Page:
Screen Time – How Much Is Too Much?

We chat to Tamara Clarke, author of The Super Surfer, a book dedicated to internet safety for kids, who discusses the issue of regulating screen time for children as well as suggestions for parents to do so.

At the end of 2018, Norton Security explored the challenges the first generation of ‘digital first’ parents face, surveying over 7,000 parents across Europe and the Middle East, with children between the ages of five and 16.

Given that these children have never known a world without smartphones or tablets, parents face the question of the right age at which their children should be exposed to screen time or have their own device while trying to be aware of how their own habits could influence and affect their children.

The My First Device report found that children in the UAE desire mobile screen time more than sweets. They also spend more time in front of a mobile screen than playing outdoors, with more than one quarter of parents saying their child or children spend more time online than their parents.

According to the report, the rapid development of the digital world has parents feeling at a loss, with 48% saying they want to set limits and parental influence on the use of connected devices, but they don’t know how to do so, while 64% want more advice and support to help them protect their children online. A further one in 10 parents don’t set any rules at all for device usage, saying their children are so tech savvy they would be able to get around the rules.

Technology writer and author Tamara agrees that the major issue parents need to address is controlling the information that their child can reach online. “This is, after all, the world wide web so they really have a world of information at their fingertips and we have to help them filter what they actually see.”

She says the first step to do this is to use the parental controls on the devices as much as possible, as well as using certain apps for parents. Google Family is available and works very well across Android devices. For example, YouTube Kids is not available in this region and Google Family will not allow the YouTube app to be installed on a device that is being managed by a child’s account.

Kaspersky Safe Kids works across Android and iOS platforms and helps to manage content as well as enforce time management. “It will give me a weekly report — I can also look at it whenever I want to – that tells me everything my child attempted to download, everything my approval code was entered for so that he could download it, and it gives me metrics like how much screen time he had that week. It gives me data that I can use to make better parental decisions,” says Tamara.

She adds that while leveraging parental controls is certainly helpful, parents shouldn’t rely on them exclusively. According to Tamara, these controls work best when they go hand in hand with certain ground rules at home about how much children can use the devices as well as keeping them visible while they do so.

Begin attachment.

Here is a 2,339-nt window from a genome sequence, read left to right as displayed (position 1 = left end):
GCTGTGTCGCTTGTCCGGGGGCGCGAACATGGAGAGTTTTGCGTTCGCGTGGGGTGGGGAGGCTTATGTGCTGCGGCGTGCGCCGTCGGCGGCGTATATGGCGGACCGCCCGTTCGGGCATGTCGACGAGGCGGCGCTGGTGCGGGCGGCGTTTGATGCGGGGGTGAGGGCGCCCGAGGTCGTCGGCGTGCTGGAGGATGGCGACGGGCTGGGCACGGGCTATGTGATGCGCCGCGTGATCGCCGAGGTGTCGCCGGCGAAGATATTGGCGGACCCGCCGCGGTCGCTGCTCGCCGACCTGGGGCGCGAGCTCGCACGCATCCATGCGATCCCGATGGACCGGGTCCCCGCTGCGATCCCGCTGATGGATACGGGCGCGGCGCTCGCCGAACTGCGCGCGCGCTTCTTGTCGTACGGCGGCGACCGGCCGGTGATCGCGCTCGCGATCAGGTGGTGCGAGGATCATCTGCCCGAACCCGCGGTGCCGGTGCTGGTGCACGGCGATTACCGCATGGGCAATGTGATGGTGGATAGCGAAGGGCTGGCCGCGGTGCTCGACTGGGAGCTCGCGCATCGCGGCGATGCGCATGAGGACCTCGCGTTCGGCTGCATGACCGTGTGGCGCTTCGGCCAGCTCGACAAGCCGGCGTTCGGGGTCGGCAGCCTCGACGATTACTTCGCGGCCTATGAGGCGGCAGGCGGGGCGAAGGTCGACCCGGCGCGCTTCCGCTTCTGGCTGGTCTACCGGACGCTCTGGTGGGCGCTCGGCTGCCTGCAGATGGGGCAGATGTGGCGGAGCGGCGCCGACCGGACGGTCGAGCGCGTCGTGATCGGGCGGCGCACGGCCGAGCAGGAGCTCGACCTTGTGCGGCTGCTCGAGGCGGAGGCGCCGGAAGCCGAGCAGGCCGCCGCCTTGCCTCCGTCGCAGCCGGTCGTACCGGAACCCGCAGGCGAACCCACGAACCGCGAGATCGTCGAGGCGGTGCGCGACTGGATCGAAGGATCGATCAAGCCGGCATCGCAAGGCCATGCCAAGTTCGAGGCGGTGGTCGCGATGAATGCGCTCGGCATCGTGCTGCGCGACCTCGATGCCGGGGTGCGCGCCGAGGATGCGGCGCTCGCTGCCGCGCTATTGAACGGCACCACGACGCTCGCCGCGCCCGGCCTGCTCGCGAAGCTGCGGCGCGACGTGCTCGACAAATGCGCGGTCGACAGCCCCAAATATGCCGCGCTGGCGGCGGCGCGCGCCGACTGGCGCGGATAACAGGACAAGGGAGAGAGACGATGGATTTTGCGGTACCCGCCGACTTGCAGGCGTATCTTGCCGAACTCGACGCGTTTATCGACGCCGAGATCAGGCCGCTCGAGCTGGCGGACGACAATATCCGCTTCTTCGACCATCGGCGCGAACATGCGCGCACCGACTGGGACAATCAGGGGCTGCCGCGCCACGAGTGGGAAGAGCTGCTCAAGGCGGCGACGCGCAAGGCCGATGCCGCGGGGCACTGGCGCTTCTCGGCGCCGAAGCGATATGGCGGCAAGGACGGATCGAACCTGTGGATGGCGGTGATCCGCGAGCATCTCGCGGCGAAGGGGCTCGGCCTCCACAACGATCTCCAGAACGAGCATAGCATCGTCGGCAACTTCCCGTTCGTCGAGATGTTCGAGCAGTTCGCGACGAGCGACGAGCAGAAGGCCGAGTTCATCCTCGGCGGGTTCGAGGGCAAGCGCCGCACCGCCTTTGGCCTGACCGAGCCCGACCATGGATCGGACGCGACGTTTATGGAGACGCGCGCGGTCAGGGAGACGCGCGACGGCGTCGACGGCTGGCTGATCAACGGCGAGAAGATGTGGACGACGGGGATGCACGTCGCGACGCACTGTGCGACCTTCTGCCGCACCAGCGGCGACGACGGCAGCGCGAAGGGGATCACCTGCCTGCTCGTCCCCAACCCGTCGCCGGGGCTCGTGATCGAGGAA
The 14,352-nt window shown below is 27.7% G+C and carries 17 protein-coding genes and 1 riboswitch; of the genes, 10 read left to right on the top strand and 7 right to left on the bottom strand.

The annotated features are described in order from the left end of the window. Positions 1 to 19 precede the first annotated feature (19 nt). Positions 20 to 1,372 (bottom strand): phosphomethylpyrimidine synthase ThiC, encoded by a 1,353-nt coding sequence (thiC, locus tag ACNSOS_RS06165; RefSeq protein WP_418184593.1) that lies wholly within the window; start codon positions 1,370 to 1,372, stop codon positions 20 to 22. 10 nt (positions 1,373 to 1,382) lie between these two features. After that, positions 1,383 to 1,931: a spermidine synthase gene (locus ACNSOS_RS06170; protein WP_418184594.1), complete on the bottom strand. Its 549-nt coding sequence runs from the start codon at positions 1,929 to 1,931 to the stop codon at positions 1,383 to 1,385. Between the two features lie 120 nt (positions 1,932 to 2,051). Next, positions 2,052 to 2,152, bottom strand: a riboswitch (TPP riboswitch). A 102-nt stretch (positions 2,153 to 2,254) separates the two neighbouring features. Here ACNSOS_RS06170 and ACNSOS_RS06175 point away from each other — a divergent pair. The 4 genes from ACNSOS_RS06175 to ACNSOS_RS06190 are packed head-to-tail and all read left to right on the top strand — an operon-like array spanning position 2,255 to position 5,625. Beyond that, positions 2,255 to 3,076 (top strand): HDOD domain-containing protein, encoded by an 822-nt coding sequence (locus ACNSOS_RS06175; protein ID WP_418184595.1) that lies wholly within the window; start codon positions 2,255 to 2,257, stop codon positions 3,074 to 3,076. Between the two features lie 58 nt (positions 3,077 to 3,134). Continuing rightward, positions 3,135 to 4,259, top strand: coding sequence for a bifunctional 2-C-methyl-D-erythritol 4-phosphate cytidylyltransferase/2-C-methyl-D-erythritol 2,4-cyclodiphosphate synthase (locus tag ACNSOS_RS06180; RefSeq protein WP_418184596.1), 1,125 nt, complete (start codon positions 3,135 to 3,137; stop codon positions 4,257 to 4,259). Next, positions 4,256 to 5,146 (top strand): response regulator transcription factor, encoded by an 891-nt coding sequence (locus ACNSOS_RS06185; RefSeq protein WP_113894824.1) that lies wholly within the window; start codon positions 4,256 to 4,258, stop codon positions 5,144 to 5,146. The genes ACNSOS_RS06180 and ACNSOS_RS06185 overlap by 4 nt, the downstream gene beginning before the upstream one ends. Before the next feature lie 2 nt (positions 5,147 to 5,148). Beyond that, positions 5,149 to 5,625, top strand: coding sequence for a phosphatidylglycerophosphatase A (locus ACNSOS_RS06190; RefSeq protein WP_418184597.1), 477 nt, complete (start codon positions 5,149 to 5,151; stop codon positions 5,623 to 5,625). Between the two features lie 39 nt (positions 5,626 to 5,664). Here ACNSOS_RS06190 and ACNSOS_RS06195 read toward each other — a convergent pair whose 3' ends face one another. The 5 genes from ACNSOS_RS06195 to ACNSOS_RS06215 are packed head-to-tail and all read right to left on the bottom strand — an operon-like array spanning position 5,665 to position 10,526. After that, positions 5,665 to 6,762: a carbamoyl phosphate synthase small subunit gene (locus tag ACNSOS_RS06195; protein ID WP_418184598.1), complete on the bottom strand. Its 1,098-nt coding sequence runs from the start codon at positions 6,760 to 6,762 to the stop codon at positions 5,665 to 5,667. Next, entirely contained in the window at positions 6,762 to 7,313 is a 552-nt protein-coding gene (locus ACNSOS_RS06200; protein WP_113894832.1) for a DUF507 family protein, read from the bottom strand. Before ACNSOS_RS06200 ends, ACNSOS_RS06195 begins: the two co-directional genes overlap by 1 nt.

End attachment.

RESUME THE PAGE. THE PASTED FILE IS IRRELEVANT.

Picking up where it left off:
“I wouldn’t suggest allowing children to use their devices exclusively in their own rooms or areas. Make them use those devices in the common areas of the house, so that you can be alerted to anything out of the ordinary. There are times when I can hear something being said in a video that my child is watching that will alert me to check out what they’re looking at, and maybe veto it,” she says.

Tamara has two boys, two years apart, who are both under the age of 10. As far as she is concerned the gap is negligible and the same rules apply to each of them; her older son does nothing her younger son isn’t allowed to do.

“I think they will stay neck and neck, as far as the rules are concerned. I think by the time the older one has to go online for school work, the younger one will be there right on his heels,” she says.


  1. Set ground rules If you simply hand your child a device and you don’t give them any guidelines upfront, everybody will be out of synch. But if you take the time to plan it and you tell them what the rules are then they can work within those perimeters. For example, I might tell them, “No gaming during the school week; you can only use your device for gaming over the weekend.” Because that’s an expectation I’ve already set, we don’t have problems during the week.
  2. Use the timer on the device Every phone, every iPad, and every tablet has a timer which is not subtle — it’s quite a jolt when it goes off — a clear indicator when your time is up. I can hear it when it goes off, my child can hear it when it goes off. It eliminates them saying, “I accidentally got engrossed in something and went over my time.” There is no room for debate.
  3. Find balance You won’t have a hard time, or rather you’ll have less of a struggle, keeping your kids off their devices when they have good alternative things to do. Make sure that they’re being active every day, make sure they have sports, and physical board games. You can play many board games on your phone now, just like you can read books on your phone and these are things that have physical components to them — keep them physical. Keep them reading physical books and playing Monopoly on a board on their bedroom floor so they have alternatives to the device.
  4. Make the screen time constructive For example, if you tell them, “No games; you need to open your maths app,” they will put the device down when they get tired of doing that.